Awakening to God's ways, I slowly and purposely sat with each aspect of the prayer. Instead of placing my expectations on my husband to fill my needs, I prayed for Christ to do so. Praying for my husband was the mature decision. In it, I chose to love him above my selfish ways, and looked to God to help us to hear one another, respecting the other's needs.
“For my thoughts are not your thoughts, neither are your ways my ways,” declares the Lord. “As the heavens are higher than the earth, so are my ways higher than your ways and my thoughts than your thoughts" (Isaiah 55:8-9 BSB). By intentionally praying, I began to acknowledge that God's view of our marital argument was far better than my need to always win. It turns out God is an advocate for both of us.
These small acts of bravery acknowledge that I don't know the big picture for my life or for those whom I love. There are so many situations throughout scripture that I would have honestly done differently, including the cross. Yet by so doing I would have negated the very things that led to the salvation of many. Bravery is recognizing I don't know the right path, but God does. My job is to follow no matter what.
The decision to pray for my husband rather than curse him led to reconciliation between us both. It has also greatly strengthened our relationship. Doors have opened in our relationship rather than closing them. No doubt, that one decision will lead to future brave decisions as I continue to lean on God's wisdom and strength rather than my own.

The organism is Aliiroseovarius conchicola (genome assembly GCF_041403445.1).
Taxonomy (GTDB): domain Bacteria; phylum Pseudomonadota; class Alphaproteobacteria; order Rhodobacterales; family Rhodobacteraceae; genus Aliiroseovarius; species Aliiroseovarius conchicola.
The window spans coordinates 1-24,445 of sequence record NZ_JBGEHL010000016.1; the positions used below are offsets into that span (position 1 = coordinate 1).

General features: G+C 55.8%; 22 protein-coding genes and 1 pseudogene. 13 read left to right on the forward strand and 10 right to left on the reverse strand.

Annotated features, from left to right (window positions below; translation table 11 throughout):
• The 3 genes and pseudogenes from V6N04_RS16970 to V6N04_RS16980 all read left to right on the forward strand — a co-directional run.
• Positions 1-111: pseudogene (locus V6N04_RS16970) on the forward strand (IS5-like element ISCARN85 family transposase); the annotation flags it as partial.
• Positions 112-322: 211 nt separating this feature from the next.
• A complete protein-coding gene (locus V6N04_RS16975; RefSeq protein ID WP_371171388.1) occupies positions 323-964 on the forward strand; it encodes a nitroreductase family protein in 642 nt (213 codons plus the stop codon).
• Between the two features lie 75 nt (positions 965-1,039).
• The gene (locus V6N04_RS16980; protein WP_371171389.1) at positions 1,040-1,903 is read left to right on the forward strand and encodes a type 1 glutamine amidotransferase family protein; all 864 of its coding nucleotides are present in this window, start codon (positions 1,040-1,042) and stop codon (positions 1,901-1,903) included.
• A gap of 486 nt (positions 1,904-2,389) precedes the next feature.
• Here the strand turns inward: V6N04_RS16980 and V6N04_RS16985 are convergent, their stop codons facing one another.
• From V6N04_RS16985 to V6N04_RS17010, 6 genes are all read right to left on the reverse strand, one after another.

FOR FURTHER THOUGHT
Many of the brave decisions we make as followers of Jesus are in the little choices we make moment by moment. Like choosing to quietly respond when being yelled at by our children. Or deciding to tell the truth when we make a mistake at work. Throughout the New Testament Jesus worked with his disciples on making changes in small ways. Watch for places in the Gospels where Jesus said phrases like "truly I tell you" and "You have heard it said .... but I tell you." These are course correction moments, where Jesus reveals the true intent of the law, and God's desire for those who follow him.
A few examples in scripture:
"You have heard that it was said to those of old, ‘You shall not murder; and whoever murders will be liable to judgment.’ But I say to you that everyone who is angry with his brother will be liable to judgment; whoever insults his brother will be liable to the council; and whoever says, ‘You fool!’ will be liable to the hell of fire" (Matthew 5:22-23 ESV).
Course correction: Our thoughts matter to God and steer the ship of our actions towards others. What are your current thoughts towards your family members, coworkers, neighbors, etc?
"Truly, truly, I say to you, whoever hears my word and believes him who sent me has eternal life. He does not come into judgment, but has passed from death to life" (John 5:24 ESV).
Course correction: Salvation comes through Jesus, not the law. Jesus' ultimate goal was to reconcile us to God. He was giving us an opportunity to have new life.
Sometimes the bravest thing God calls us is to be still. Know him. Trust him. Only move forward when he calls us to do so. Are there small choices that you are being asked to make right now? How can The Dented Fender walk with your brave act of obedience? We would love to walk with you.
Father, I don't always feel that brave, but I choose in small and big ways to walk with you and trust that you will make my path straight. Amen